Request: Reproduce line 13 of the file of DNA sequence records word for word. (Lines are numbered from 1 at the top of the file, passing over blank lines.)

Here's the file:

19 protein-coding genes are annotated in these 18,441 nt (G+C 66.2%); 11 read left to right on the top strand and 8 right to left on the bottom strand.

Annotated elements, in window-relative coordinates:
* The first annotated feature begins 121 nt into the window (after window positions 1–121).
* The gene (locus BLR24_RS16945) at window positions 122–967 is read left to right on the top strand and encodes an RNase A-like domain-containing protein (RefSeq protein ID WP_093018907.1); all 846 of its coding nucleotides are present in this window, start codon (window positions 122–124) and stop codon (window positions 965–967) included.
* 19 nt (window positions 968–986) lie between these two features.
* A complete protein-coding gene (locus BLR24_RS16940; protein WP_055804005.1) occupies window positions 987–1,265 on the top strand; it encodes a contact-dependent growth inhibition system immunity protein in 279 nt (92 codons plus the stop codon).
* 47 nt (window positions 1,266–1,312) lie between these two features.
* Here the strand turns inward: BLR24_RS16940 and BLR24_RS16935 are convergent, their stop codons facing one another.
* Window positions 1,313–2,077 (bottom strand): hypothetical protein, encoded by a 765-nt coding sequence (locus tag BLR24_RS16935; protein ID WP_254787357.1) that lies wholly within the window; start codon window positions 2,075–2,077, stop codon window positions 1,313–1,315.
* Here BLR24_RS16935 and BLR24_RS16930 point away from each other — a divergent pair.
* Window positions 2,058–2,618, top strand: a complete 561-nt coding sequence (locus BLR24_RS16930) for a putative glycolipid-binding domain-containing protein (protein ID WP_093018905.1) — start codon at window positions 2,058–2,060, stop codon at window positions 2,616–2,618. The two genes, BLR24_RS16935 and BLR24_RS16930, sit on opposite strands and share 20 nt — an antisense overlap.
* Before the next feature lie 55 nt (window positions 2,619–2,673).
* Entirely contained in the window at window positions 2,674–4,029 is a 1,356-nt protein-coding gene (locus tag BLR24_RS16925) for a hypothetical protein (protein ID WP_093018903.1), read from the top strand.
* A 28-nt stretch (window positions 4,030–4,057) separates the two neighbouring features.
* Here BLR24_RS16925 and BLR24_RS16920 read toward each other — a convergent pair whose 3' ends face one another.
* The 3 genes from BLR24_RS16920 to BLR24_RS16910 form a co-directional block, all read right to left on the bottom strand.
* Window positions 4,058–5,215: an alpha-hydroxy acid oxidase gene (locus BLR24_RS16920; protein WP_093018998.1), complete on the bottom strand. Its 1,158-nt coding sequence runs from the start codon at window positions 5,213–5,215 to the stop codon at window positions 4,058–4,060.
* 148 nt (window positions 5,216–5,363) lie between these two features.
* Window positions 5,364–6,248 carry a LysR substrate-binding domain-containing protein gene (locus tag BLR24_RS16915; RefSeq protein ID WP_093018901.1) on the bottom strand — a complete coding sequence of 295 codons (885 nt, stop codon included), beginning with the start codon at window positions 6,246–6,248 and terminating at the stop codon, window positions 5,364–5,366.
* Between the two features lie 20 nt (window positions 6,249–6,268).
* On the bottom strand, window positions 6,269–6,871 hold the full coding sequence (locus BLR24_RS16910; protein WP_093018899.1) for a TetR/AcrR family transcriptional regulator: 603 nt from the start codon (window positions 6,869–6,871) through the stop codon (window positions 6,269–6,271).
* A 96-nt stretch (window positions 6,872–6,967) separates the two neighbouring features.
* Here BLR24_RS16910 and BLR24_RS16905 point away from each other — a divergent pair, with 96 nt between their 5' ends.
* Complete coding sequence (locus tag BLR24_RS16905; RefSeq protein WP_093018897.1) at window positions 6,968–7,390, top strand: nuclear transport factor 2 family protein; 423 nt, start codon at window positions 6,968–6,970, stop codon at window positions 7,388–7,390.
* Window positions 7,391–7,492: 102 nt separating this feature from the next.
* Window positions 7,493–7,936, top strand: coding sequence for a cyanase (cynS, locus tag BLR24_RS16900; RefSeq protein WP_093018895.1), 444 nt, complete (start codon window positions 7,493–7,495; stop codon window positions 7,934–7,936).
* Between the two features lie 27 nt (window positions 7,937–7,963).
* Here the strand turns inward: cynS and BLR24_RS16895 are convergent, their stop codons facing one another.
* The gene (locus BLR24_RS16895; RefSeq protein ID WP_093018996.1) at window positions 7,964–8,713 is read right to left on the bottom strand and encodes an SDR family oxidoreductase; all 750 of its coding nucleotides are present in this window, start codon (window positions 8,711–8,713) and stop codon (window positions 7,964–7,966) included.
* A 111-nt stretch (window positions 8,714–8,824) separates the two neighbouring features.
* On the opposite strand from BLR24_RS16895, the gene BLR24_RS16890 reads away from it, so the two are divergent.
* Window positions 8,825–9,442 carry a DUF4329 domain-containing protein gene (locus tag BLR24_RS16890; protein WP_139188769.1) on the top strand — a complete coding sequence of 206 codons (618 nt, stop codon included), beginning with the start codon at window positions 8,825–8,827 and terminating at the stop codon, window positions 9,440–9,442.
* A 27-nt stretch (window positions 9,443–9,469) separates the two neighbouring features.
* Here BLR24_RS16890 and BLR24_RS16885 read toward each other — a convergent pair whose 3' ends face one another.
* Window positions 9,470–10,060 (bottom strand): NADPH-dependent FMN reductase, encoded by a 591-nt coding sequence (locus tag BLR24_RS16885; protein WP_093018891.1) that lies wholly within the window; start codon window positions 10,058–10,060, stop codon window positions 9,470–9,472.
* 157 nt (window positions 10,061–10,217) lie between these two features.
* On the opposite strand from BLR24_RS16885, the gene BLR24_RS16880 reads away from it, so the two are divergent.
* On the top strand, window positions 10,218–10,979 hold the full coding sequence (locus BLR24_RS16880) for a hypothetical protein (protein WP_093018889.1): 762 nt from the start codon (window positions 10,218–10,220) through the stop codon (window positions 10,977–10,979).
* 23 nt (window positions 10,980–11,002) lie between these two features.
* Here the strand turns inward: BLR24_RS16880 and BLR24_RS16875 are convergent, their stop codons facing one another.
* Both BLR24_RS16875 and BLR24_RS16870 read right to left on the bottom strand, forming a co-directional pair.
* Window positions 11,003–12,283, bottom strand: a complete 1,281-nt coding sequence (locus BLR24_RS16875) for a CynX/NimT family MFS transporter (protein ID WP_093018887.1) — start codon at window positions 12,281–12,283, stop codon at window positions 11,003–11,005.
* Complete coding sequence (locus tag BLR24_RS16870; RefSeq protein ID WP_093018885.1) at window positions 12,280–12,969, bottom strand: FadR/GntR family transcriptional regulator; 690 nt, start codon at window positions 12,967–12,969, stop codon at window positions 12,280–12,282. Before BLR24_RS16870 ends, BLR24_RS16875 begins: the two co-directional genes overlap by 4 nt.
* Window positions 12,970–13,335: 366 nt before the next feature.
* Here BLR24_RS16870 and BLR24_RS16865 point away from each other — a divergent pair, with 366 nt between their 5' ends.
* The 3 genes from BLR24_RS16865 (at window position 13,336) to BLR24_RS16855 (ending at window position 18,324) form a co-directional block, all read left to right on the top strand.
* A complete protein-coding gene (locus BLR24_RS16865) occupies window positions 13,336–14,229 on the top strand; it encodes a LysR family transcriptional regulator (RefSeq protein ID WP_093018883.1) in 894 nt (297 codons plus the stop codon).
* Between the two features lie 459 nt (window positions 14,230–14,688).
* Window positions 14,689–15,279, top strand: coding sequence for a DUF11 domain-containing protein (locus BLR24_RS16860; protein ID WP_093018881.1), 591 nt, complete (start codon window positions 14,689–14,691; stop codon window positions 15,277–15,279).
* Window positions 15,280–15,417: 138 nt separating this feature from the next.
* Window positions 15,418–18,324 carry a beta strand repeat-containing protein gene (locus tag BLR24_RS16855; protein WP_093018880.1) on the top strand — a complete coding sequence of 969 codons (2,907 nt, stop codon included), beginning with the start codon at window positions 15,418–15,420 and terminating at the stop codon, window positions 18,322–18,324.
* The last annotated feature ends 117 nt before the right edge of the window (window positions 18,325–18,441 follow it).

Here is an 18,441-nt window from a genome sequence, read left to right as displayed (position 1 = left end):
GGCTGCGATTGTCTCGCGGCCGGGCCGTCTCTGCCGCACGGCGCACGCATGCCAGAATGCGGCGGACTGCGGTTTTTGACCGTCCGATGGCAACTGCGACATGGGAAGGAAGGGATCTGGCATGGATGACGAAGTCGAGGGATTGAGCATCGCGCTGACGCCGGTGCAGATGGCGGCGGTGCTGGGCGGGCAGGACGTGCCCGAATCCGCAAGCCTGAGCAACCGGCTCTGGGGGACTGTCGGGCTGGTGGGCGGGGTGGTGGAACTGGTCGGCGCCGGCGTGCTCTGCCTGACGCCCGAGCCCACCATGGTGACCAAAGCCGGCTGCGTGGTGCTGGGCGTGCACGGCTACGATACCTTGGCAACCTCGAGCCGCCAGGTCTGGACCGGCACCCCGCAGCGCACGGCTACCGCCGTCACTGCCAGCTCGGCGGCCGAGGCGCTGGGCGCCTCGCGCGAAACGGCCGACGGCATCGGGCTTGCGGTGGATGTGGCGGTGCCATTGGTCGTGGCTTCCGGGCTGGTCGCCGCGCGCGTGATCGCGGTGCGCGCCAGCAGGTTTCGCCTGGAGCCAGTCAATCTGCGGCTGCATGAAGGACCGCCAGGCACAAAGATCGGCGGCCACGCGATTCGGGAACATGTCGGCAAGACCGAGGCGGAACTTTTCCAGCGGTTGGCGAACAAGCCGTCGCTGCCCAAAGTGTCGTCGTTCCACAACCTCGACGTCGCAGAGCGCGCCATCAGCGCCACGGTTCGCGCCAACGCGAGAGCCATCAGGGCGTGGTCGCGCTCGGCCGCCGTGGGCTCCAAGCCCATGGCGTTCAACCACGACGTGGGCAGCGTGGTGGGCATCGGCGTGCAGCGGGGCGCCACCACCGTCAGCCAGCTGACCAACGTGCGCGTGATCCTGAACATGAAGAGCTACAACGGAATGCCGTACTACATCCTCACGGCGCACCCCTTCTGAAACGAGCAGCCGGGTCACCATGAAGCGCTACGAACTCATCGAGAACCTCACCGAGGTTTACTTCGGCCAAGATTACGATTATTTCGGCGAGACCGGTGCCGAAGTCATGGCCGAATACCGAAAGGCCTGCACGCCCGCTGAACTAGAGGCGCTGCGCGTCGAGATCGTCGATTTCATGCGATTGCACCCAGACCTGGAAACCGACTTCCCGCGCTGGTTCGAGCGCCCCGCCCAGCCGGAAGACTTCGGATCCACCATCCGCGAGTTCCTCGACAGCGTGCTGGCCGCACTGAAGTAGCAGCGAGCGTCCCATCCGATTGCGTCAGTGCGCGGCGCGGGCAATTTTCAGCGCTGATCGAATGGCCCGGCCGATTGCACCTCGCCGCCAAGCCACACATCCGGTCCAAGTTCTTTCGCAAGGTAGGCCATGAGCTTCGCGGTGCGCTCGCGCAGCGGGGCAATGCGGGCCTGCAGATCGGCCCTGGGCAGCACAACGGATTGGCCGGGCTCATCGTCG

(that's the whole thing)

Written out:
* Entirely contained in the window at window positions 2,674–4,029 is a 1,356-nt protein-coding gene (locus tag BLR24_RS16925) for a hypothetical protein (protein ID WP_093018903.1), read from the top strand.